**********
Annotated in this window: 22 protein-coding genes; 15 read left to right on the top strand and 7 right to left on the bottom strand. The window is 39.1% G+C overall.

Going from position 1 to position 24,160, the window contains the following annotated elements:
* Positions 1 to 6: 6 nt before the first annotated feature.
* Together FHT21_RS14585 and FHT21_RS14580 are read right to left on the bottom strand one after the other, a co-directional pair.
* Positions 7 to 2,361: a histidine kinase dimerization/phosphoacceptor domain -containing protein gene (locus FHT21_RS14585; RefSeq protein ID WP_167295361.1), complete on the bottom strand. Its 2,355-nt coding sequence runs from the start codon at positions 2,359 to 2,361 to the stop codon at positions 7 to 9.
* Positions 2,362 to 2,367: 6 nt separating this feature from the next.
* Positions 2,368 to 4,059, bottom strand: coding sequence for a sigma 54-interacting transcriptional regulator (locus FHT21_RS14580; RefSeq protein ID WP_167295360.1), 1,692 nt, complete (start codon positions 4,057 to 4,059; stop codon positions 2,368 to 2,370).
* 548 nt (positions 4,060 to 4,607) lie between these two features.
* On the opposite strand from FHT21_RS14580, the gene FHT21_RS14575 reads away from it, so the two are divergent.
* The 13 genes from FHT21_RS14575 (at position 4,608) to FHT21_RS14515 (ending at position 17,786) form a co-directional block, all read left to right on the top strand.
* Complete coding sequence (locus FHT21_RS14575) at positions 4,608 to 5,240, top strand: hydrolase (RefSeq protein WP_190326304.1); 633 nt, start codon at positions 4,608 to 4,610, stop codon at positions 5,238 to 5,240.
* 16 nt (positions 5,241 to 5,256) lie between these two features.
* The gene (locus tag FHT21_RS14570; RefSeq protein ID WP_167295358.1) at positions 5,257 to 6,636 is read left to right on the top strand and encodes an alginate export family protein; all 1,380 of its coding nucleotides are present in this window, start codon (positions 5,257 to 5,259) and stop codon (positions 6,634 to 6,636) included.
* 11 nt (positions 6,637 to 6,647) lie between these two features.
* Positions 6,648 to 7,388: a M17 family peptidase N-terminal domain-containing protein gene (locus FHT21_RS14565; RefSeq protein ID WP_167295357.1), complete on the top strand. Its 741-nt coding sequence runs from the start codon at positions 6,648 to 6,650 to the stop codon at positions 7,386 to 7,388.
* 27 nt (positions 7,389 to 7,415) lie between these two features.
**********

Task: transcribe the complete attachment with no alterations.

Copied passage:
Annotated in this window: 22 protein-coding genes; 15 read left to right on the top strand and 7 right to left on the bottom strand. The window is 39.1% G+C overall.

Going from position 1 to position 24,160, the window contains the following annotated elements:
* Positions 1 to 6: 6 nt before the first annotated feature.
* Together FHT21_RS14585 and FHT21_RS14580 are read right to left on the bottom strand one after the other, a co-directional pair.
* Positions 7 to 2,361: a histidine kinase dimerization/phosphoacceptor domain -containing protein gene (locus FHT21_RS14585; RefSeq protein ID WP_167295361.1), complete on the bottom strand. Its 2,355-nt coding sequence runs from the start codon at positions 2,359 to 2,361 to the stop codon at positions 7 to 9.
* Positions 2,362 to 2,367: 6 nt separating this feature from the next.
* Positions 2,368 to 4,059, bottom strand: coding sequence for a sigma 54-interacting transcriptional regulator (locus FHT21_RS14580; RefSeq protein ID WP_167295360.1), 1,692 nt, complete (start codon positions 4,057 to 4,059; stop codon positions 2,368 to 2,370).
* 548 nt (positions 4,060 to 4,607) lie between these two features.
* On the opposite strand from FHT21_RS14580, the gene FHT21_RS14575 reads away from it, so the two are divergent.
* The 13 genes from FHT21_RS14575 (at position 4,608) to FHT21_RS14515 (ending at position 17,786) form a co-directional block, all read left to right on the top strand.
* Complete coding sequence (locus FHT21_RS14575) at positions 4,608 to 5,240, top strand: hydrolase (RefSeq protein WP_190326304.1); 633 nt, start codon at positions 4,608 to 4,610, stop codon at positions 5,238 to 5,240.
* 16 nt (positions 5,241 to 5,256) lie between these two features.
* The gene (locus tag FHT21_RS14570; RefSeq protein ID WP_167295358.1) at positions 5,257 to 6,636 is read left to right on the top strand and encodes an alginate export family protein; all 1,380 of its coding nucleotides are present in this window, start codon (positions 5,257 to 5,259) and stop codon (positions 6,634 to 6,636) included.
* 11 nt (positions 6,637 to 6,647) lie between these two features.
* Positions 6,648 to 7,388: a M17 family peptidase N-terminal domain-containing protein gene (locus FHT21_RS14565; RefSeq protein ID WP_167295357.1), complete on the top strand. Its 741-nt coding sequence runs from the start codon at positions 6,648 to 6,650 to the stop codon at positions 7,386 to 7,388.
* 27 nt (positions 7,389 to 7,415) lie between these two features.